Nigerian bonds rallied are the best performers in Africa in March after registering a 2 percent return this month the most among 31 emerging markets after Russia and the Dominican Republic, according to Bloomberg indexes.
The rally could however be short lived as the Africa’s biggest economy slides towards junk status weighed down by falling oil prices on the global market, its main export commodity, and a closely contested election that’s threatening to turn violent regardless of the outcome.
Several global monitoring agencies, including Standard & Poor’s and the World Bank, have cut their rating or forecast on the Nigerian economy this year.
“A downgrade worsens public and investor perception of the economy, which is already being hit,” Kunle Ezun, an analyst at Ecobank Transnational Inc., told Bloomberg.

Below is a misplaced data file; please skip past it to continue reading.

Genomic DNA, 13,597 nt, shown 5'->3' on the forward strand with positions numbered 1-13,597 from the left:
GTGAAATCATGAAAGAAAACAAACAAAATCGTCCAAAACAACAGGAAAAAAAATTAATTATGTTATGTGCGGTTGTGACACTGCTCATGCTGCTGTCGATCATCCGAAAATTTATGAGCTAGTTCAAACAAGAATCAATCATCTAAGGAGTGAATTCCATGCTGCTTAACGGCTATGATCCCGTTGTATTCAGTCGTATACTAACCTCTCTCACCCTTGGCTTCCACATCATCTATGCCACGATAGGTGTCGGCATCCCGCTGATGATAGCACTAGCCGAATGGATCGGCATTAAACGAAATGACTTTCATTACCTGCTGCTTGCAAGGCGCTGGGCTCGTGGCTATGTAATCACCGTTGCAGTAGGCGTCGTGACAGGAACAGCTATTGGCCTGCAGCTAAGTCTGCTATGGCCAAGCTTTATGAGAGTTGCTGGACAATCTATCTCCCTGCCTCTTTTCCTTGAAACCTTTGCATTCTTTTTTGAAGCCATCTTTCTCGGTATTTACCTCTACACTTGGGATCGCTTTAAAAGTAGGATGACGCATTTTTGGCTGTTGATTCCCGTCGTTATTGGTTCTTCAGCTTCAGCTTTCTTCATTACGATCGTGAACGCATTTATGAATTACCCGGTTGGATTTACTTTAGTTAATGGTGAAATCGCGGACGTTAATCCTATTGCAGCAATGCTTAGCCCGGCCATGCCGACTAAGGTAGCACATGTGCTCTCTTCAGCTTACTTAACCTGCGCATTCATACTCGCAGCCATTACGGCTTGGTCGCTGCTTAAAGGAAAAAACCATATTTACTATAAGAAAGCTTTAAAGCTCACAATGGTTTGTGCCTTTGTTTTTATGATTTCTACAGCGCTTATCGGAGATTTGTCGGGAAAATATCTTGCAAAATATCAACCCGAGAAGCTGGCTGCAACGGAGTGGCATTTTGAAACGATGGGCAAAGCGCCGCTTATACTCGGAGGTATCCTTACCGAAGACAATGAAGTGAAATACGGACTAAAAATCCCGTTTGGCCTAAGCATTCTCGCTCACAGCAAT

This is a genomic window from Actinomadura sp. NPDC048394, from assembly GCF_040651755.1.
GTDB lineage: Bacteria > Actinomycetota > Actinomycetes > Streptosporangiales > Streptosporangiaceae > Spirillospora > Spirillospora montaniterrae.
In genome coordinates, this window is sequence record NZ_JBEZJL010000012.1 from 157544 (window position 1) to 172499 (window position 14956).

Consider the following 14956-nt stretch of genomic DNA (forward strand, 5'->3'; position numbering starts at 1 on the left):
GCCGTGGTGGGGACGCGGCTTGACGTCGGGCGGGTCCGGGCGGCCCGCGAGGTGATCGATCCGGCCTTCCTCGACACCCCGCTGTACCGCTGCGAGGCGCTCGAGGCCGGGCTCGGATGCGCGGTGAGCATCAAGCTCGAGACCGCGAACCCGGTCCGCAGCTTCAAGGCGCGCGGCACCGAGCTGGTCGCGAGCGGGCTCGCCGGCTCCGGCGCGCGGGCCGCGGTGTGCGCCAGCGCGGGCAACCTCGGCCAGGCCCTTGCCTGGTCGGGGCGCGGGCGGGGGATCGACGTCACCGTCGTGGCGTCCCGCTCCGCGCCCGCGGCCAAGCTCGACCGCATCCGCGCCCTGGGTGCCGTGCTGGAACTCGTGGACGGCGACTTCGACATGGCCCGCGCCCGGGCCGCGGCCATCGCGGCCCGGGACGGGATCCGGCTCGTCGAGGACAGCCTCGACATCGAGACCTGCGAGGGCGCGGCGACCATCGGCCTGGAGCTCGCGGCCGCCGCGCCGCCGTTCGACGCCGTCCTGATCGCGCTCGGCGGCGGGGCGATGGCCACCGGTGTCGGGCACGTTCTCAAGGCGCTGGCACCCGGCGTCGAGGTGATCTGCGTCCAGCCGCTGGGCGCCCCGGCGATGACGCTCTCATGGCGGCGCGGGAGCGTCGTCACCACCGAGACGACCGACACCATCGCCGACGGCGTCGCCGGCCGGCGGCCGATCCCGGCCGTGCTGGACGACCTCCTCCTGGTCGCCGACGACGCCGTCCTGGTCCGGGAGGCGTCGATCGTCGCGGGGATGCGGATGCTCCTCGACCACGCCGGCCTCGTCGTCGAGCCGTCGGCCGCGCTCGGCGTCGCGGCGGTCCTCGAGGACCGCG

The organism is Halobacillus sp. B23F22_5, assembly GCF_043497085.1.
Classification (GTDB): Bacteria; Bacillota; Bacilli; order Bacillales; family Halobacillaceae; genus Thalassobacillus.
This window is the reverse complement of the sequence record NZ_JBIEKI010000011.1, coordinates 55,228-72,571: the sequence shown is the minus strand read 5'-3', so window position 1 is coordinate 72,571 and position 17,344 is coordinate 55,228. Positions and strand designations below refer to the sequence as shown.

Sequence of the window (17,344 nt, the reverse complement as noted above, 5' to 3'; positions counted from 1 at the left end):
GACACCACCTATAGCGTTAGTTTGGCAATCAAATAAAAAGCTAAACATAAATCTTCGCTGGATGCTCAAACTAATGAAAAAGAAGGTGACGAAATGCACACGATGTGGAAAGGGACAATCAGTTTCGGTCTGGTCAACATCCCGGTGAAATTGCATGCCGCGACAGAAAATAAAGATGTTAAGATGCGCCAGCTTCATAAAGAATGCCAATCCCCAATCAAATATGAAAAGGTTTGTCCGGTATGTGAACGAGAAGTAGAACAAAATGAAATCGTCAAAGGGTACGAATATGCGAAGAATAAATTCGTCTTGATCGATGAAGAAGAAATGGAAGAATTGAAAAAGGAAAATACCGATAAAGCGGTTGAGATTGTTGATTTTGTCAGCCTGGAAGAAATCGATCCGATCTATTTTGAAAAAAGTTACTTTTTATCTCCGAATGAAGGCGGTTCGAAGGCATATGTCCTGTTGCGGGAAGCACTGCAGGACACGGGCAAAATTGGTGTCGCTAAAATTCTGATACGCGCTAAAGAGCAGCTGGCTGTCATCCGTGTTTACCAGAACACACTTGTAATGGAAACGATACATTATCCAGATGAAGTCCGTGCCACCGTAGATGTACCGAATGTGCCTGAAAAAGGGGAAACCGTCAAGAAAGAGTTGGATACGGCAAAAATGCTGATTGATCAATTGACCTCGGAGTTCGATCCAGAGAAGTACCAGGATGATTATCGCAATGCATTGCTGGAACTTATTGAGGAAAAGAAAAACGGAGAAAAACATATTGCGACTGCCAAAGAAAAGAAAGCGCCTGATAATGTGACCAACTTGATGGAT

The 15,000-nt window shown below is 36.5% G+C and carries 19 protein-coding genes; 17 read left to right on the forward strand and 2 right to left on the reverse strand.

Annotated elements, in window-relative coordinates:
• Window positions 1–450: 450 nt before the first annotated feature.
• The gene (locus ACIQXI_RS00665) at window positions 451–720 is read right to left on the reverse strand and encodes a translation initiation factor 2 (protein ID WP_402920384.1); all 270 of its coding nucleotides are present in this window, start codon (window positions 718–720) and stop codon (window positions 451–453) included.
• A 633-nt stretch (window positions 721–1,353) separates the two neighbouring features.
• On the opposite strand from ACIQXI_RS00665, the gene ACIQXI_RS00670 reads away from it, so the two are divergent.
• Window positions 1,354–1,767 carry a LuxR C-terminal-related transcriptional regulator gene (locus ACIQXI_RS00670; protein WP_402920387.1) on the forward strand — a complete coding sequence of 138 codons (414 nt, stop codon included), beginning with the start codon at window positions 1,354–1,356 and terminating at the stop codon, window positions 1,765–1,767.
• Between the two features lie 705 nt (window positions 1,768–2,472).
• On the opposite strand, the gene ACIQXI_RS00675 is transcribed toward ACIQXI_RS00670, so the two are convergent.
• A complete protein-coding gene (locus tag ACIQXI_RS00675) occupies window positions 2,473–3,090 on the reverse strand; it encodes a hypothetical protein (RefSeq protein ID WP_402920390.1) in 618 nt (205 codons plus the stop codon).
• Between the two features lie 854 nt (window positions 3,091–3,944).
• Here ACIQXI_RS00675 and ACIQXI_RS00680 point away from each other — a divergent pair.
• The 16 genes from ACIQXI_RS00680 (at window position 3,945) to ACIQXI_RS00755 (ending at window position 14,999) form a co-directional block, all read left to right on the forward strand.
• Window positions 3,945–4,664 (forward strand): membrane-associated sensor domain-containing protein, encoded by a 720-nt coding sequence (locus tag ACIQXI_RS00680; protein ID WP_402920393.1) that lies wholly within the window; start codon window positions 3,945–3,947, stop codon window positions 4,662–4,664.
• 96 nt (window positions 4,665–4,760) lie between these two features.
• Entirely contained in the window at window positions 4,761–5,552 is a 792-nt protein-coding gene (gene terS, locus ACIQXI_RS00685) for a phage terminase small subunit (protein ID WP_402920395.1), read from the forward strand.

Nigeria raised 91 billion naira ($455 million) in bonds two weeks ago, with maturities ranging between 5-year and 20-year at higher returns across the board, Reuters reported.
Morgan Stanley, which sold all its naira government bonds last year, said it may start buying again in the second quarter if Nigeria devalues the currency and lifts foreign-exchange trading restrictions.
The Nigerian central bank, which has been hawk eyed to stem any fall in the local currency, is likely to devalue the naira as pressure mounts on it. The Naira has lost 18 percent against the dollar in the past six months. Only Zambian Kwacha has performed worse than that with a 24 percent decline according to Bloomberg Data.